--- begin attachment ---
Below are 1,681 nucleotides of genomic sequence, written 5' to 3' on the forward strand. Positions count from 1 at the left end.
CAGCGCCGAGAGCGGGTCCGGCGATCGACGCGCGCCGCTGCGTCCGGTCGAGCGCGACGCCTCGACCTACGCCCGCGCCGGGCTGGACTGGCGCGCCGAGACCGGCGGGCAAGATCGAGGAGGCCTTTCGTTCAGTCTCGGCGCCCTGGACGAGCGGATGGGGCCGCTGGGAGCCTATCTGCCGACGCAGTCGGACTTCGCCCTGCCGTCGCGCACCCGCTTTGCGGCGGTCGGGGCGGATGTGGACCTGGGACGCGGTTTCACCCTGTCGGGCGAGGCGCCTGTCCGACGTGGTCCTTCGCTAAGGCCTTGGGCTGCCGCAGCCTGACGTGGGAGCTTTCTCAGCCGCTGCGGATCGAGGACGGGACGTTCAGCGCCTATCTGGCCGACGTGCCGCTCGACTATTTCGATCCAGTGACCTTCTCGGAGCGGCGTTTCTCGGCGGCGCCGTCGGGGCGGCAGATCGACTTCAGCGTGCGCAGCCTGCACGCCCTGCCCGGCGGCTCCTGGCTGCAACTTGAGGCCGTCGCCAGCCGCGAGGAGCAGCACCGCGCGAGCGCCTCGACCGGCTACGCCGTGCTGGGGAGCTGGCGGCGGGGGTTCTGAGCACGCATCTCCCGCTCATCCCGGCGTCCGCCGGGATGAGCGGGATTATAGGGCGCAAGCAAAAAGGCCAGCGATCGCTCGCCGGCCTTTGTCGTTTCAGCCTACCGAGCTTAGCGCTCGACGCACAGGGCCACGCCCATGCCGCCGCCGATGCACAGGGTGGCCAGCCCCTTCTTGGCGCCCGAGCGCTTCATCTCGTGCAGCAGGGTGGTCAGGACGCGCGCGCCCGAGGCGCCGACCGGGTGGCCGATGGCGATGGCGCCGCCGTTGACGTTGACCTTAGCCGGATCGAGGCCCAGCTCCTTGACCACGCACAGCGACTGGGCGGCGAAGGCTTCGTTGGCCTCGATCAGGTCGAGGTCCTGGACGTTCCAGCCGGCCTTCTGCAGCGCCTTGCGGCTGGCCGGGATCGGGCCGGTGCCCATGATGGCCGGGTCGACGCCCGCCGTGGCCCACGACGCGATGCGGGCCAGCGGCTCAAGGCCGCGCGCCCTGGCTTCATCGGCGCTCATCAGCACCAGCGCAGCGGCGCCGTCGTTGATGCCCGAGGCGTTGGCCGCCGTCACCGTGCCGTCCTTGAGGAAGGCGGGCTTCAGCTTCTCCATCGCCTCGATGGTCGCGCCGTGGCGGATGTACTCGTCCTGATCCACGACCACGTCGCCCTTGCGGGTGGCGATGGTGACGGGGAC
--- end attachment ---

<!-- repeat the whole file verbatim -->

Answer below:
Below are 1,681 nucleotides of genomic sequence, written 5' to 3' on the forward strand. Positions count from 1 at the left end.
CAGCGCCGAGAGCGGGTCCGGCGATCGACGCGCGCCGCTGCGTCCGGTCGAGCGCGACGCCTCGACCTACGCCCGCGCCGGGCTGGACTGGCGCGCCGAGACCGGCGGGCAAGATCGAGGAGGCCTTTCGTTCAGTCTCGGCGCCCTGGACGAGCGGATGGGGCCGCTGGGAGCCTATCTGCCGACGCAGTCGGACTTCGCCCTGCCGTCGCGCACCCGCTTTGCGGCGGTCGGGGCGGATGTGGACCTGGGACGCGGTTTCACCCTGTCGGGCGAGGCGCCTGTCCGACGTGGTCCTTCGCTAAGGCCTTGGGCTGCCGCAGCCTGACGTGGGAGCTTTCTCAGCCGCTGCGGATCGAGGACGGGACGTTCAGCGCCTATCTGGCCGACGTGCCGCTCGACTATTTCGATCCAGTGACCTTCTCGGAGCGGCGTTTCTCGGCGGCGCCGTCGGGGCGGCAGATCGACTTCAGCGTGCGCAGCCTGCACGCCCTGCCCGGCGGCTCCTGGCTGCAACTTGAGGCCGTCGCCAGCCGCGAGGAGCAGCACCGCGCGAGCGCCTCGACCGGCTACGCCGTGCTGGGGAGCTGGCGGCGGGGGTTCTGAGCACGCATCTCCCGCTCATCCCGGCGTCCGCCGGGATGAGCGGGATTATAGGGCGCAAGCAAAAAGGCCAGCGATCGCTCGCCGGCCTTTGTCGTTTCAGCCTACCGAGCTTAGCGCTCGACGCACAGGGCCACGCCCATGCCGCCGCCGATGCACAGGGTGGCCAGCCCCTTCTTGGCGCCCGAGCGCTTCATCTCGTGCAGCAGGGTGGTCAGGACGCGCGCGCCCGAGGCGCCGACCGGGTGGCCGATGGCGATGGCGCCGCCGTTGACGTTGACCTTAGCCGGATCGAGGCCCAGCTCCTTGACCACGCACAGCGACTGGGCGGCGAAGGCTTCGTTGGCCTCGATCAGGTCGAGGTCCTGGACGTTCCAGCCGGCCTTCTGCAGCGCCTTGCGGCTGGCCGGGATCGGGCCGGTGCCCATGATGGCCGGGTCGACGCCCGCCGTGGCCCACGACGCGATGCGGGCCAGCGGCTCAAGGCCGCGCGCCCTGGCTTCATCGGCGCTCATCAGCACCAGCGCAGCGGCGCCGTCGTTGATGCCCGAGGCGTTGGCCGCCGTCACCGTGCCGTCCTTGAGGAAGGCGGGCTTCAGCTTCTCCATCGCCTCGATGGTCGCGCCGTGGCGGATGTACTCGTCCTGATCCACGACCACGTCGCCCTTGCGGGTGGCGATGGTGACGGGGAC